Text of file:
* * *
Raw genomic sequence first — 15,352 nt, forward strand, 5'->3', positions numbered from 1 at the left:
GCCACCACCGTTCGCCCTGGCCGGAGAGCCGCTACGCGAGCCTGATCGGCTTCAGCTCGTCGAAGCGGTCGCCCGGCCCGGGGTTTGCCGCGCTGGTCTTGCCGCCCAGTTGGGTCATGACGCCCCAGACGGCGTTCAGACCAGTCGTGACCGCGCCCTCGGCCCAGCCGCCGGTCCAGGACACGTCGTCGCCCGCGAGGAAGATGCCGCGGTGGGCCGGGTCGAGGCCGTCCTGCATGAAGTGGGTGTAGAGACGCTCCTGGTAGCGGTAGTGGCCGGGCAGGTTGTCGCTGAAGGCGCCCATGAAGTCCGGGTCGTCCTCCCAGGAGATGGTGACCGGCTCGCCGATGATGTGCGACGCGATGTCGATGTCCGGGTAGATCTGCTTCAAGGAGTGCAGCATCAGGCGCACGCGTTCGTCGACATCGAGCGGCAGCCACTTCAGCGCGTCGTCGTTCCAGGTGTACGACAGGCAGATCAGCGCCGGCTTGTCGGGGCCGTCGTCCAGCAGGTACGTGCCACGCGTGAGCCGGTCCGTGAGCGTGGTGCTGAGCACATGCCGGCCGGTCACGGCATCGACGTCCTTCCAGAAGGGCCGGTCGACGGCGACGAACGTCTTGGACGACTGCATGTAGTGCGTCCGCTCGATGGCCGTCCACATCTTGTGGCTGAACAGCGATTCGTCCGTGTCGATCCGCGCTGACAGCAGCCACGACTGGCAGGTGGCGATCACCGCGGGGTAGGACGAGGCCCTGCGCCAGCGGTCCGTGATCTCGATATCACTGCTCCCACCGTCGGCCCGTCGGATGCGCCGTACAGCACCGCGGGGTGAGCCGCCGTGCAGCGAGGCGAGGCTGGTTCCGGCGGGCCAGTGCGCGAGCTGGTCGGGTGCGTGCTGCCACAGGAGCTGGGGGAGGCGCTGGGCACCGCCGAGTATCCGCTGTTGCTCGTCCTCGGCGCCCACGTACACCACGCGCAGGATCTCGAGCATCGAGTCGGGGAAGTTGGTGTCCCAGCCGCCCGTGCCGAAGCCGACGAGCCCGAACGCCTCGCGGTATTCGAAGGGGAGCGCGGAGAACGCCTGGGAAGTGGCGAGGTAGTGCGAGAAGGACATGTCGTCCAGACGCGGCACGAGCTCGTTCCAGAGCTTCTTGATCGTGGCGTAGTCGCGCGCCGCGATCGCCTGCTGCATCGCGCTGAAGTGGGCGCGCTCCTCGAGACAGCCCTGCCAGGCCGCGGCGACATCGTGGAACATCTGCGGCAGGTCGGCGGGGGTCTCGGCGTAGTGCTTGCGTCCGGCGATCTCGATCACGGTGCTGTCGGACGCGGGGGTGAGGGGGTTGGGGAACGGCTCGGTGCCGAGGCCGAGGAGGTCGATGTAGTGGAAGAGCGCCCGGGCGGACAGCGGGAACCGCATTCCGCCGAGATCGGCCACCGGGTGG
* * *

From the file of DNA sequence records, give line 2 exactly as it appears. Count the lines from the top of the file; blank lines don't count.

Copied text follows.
GCCACCACCGTTCGCCCTGGCCGGAGAGCCGCTACGCGAGCCTGATCGGCTTCAGCTCGTCGAAGCGGTCGCCCGGCCCGGGGTTTGCCGCGCTGGTCTTGCCGCCCAGTTGGGTCATGACGCCCCAGACGGCGTTCAGACCAGTCGTGACCGCGCCCTCGGCCCAGCCGCCGGTCCAGGACACGTCGTCGCCCGCGAGGAAGATGCCGCGGTGGGCCGGGTCGAGGCCGTCCTGCATGAAGTGGGTGTAGAGACGCTCCTGGTAGCGGTAGTGGCCGGGCAGGTTGTCGCTGAAGGCGCCCATGAAGTCCGGGTCGTCCTCCCAGGAGATGGTGACCGGCTCGCCGATGATGTGCGACGCGATGTCGATGTCCGGGTAGATCTGCTTCAAGGAGTGCAGCATCAGGCGCACGCGTTCGTCGACATCGAGCGGCAGCCACTTCAGCGCGTCGTCGTTCCAGGTGTACGACAGGCAGATCAGCGCCGGCTTGTCGGGGCCGTCGTCCAGCAGGTACGTGCCACGCGTGAGCCGGTCCGTGAGCGTGGTGCTGAGCACATGCCGGCCGGTCACGGCATCGACGTCCTTCCAGAAGGGCCGGTCGACGGCGACGAACGTCTTGGACGACTGCATGTAGTGCGTCCGCTCGATGGCCGTCCACATCTTGTGGCTGAACAGCGATTCGTCCGTGTCGATCCGCGCTGACAGCAGCCACGACTGGCAGGTGGCGATCACCGCGGGGTAGGACGAGGCCCTGCGCCAGCGGTCCGTGATCTCGATATCACTGCTCCCACCGTCGGCCCGTCGGATGCGCCGTACAGCACCGCGGGGTGAGCCGCCGTGCAGCGAGGCGAGGCTGGTTCCGGCGGGCCAGTGCGCGAGCTGGTCGGGTGCGTGCTGCCACAGGAGCTGGGGGAGGCGCTGGGCACCGCCGAGTATCCGCTGTTGCTCGTCCTCGGCGCCCACGTACACCACGCGCAGGATCTCGAGCATCGAGTCGGGGAAGTTGGTGTCCCAGCCGCCCGTGCCGAAGCCGACGAGCCCGAACGCCTCGCGGTATTCGAAGGGGAGCGCGGAGAACGCCTGGGAAGTGGCGAGGTAGTGCGAGAAGGACATGTCGTCCAGACGCGGCACGAGCTCGTTCCAGAGCTTCTTGATCGTGGCGTAGTCGCGCGCCGCGATCGCCTGCTGCATCGCGCTGAAGTGGGCGCGCTCCTCGAGACAGCCCTGCCAGGCCGCGGCGACATCGTGGAACATCTGCGGCAGGTCGGCGGGGGTCTCGGCGTAGTGCTTGCGTCCGGCGATCTCGATCACGGTGCTGTCGGACGCGGGGGTGAGGGGGTTGGGGAACGGCTCGGTGCCGAGGCCGAGGAGGTCGATGTAGTGGAAGAGCGCCCGGGCGGACAGCGGGAACCGCATTCCGCCGAGATCGGCCACCGGGTGG